Together, the 10-member firm is focused on the same goal: Supporting their clients' life dreams, and not just their portfolio balance. To that end, Kay has his team run assessments of their own strengths and weaknesses as each year culminates, looking at what they could have done differently and how they can meet new goals in the new year.

"This winter we're even bringing in a social worker to work with our team and come to client meetings," he says. "The social worker is not

going to do therapy but give us insight into our

own people, their openness and if they're sending signals of confusion or even shutting down.

Because if you have an area that's not working, then everything shuts down."

Of course a wealth management team doesn't require a psychological read of each member to set a family-like practice in motion. Although an

in-depth approach like Kays' can help ensure that

everyone stays focused on the same end point, teams can be simpler in structure and execution, and still serve their clients in a comprehensive fashion.

Defining "Team"

"I think people do use the term 'team' in different contexts," says Jason Archambault, co-owner of SK Wealth Management (www.skmwealth.com) in Providence, R.I., which he helped launch 10 years ago. "We talk about how we're a team here with our prospective clients, who have a lead financial planner as well as a registered para planner. They also have a director of investments. And typically, they'd meet with all of us."

To manage the team process, regular meetings between team members are almost a necessity. Beside the fact that the entire company needs to stay up to date on each client's current financial affairs, teams often have subspecialties that need to be realigned as practices grow and as clients' requirements change.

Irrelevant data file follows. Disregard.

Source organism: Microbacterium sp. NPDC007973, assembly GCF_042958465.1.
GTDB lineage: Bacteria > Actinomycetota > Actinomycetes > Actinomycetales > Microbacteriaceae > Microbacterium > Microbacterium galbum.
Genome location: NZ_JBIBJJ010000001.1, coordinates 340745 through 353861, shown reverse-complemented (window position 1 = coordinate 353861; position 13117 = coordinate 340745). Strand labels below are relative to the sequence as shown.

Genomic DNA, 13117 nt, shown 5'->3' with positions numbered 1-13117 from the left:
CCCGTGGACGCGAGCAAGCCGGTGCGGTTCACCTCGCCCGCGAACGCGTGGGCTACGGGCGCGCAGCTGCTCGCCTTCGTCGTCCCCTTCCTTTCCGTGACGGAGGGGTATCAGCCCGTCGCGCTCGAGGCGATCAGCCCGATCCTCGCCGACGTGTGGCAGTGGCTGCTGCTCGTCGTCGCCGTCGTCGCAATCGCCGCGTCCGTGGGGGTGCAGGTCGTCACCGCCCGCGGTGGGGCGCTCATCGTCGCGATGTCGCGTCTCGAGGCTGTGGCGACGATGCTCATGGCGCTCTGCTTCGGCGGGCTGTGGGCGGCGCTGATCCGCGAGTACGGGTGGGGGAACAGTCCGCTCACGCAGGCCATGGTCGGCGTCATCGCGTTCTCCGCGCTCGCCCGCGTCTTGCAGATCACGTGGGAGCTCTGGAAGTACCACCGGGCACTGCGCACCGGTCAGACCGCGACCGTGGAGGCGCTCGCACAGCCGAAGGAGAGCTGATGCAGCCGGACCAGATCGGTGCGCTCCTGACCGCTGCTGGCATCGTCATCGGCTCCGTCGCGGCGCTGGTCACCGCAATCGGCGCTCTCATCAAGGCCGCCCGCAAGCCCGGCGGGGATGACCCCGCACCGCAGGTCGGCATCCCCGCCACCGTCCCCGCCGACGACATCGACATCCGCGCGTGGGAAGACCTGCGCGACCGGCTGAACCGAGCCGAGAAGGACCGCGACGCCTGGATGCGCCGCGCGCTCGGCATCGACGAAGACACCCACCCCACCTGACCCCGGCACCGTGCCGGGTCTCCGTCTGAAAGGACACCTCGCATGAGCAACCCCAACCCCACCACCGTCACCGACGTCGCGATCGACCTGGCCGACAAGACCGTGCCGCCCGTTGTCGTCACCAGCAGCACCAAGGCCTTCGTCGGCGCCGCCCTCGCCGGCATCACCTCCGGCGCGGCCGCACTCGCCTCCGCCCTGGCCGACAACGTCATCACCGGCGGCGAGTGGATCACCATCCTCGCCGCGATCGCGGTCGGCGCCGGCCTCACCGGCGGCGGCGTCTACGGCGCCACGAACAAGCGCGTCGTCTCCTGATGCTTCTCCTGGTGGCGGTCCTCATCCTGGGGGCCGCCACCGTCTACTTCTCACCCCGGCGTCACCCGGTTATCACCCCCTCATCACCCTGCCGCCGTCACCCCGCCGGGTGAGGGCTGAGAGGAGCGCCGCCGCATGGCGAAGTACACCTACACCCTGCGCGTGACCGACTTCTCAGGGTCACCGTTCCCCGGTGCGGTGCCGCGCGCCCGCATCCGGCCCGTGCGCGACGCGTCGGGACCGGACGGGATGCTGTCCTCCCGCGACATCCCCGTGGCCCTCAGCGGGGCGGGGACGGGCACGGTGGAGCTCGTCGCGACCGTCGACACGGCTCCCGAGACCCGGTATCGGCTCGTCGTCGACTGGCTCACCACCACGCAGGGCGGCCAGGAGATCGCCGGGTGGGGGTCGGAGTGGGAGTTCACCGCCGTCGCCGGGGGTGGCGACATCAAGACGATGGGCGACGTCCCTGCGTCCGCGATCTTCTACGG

Dean J. Catino and his three partners at Monument Wealth Management (www.monumentwealthmanagement.com) in Alexandria, Va., meet at the beginning and end of each week with every staff member to address business developments as well as the administrative tasks that need to be coordinated. Although two of the partners primarily focus on financial planning and two on asset management, all are charged with bringing in new business and treating clients as if they're members of one large family.

"Every client is a client of the firm, even my own father," says Catino. "If he calls he's obviously speaking with me, but that relationship is a firm relationship. Even if we have separate areas of responsibility, we feel we can do more as a team than as solo practitioners."

Catino believes that the tightly knit bond between the members of his firm could stem from the fact that he and his partners have known each other for 10 years. All four came from Merrill Lynch in Washington, D.C., and as close friends they carefully plotted how to not just survive but thrive as their own entity. Every detail from the financial planning platform they would use to technology was investigated, and after two years the firm now manages about $250 million.

"We made a collective decision to do a mutiny," he says. "We took about a year, and we would never go back."

Finding Common Ground

Yet making a team work smoothly need not require a long trail of friendship. Instead, that kind of cohesiveness can come when everyone adheres to the same work ethic and goals. And for some that doesn't mean working 60 hours a week, to the exclusion of other activities.